to participate.

                          Jerry


                          [Non-text portions of this message have been removed]
                        • Joseph Knasinski
                          Hi, I m new to the list and wanted to post my intro. I currently have a car, but bike and use public transit frequently for various reasons. My car is 2.5
                          Message 12 of 20 , Nov 17, 2007
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                            Hi,
                            I'm new to the list and wanted to post my intro.

                            I currently have a car, but bike and use public transit frequently
                            for various reasons. My car is 2.5 years old but I only have 8700
                            miles on it and am considering going car-free.

                            I've used other forms such as my bike and buses for a couple of years
                            now. Twenty years ago I was carfree for about 3 years. I lived in
                            Albuquerque then; I live in Milwaukee Wi now.

                            Mostly I will use my bike to get to work, run errands, or for just
                            exercise or fun. I use public transit if parking is difficult or
                            expensive.

                            Factors I'm considering that could prevent me from going completely
                            carfree, are that my job is not exactly stable, with layoffs on a
                            regular basis, and other jobs in the area are typically in the
                            suburbs and public transit doesn't go there. While I'm able to easily
                            get to work now (3 miles away) and live downtown Milwaukee, if I had
                            to get a new job, transportation could be an issue. I'm also
                            concerned about things like getting my pets to the vet or myself to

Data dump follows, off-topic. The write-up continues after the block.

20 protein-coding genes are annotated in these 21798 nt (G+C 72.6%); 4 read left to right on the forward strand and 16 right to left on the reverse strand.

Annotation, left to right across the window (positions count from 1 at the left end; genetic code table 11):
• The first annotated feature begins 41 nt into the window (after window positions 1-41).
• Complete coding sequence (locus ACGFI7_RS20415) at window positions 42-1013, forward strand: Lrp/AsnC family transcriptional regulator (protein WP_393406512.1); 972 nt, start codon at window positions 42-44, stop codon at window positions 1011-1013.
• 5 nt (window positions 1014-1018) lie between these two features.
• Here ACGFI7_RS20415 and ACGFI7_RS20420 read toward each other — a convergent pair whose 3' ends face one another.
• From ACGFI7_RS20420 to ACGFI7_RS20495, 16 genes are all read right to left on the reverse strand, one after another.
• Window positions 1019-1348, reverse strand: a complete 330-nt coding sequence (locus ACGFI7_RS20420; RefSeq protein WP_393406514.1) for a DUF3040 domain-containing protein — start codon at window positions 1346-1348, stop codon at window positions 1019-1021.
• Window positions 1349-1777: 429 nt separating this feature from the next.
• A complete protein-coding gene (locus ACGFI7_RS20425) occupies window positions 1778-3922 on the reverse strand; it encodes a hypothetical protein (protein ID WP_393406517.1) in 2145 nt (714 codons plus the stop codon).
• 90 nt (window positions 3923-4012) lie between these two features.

the doctor as needed. I know I can use a taxi but I still think about
                            these things. I'm also older (55) and I don't bike as far or as
                            easily as I used to! Public transit is usually good but sometimes
                            overcrowded etc.

                            My transportation choices have not impacted anyone else.

                            Advantages of using my car less are the obvious of cost savings as
                            well as environmental and health if I bike etc. Disadvantages are
                            time and convenience.

                            I really don't recommend any lifestyle changes to anyone else; that's
                            their choice. I'll discuss it with them if it comes up, but I don't
                            press issues.

                            Adverse consequences have only been time and convenience but I still
                            have the car and use it when I need to or feel like it. I'm not sure
                            how much the time and convenience would bother me if I didn't have
                            the car. That is an issue I'm thinking about now.

                            Benefits have been lower cost and I know I can save a lot more by
                            selling the car. I am also concerned about environmental impact and
                            the "social/mental" impact of always driving.

                            Ideal world? No clue what that is. I think cars will always be
                            around, hopefully more efficient and less polluting etc.

                            I live in Milwaukee Wi. I'm 55 and a technical writer by profession.

                            My reason for joining this list is to learn more about going carfree.
                            Since I own a car now but frequently use alternate means, I know I
                            could go carfree but I'm considering the pros and cons. Getting rid
                            of the car will save me a lot of money but I am concerned about the
                            job situation like I said etc.
                            I hope this list will help me get various opinions and ideas.

                            Thanks everyone,
                            Joseph K.

                            "...time is limited, so I better wake up every morning fresh and know
                            that I have just one chance to live this particular day right, and to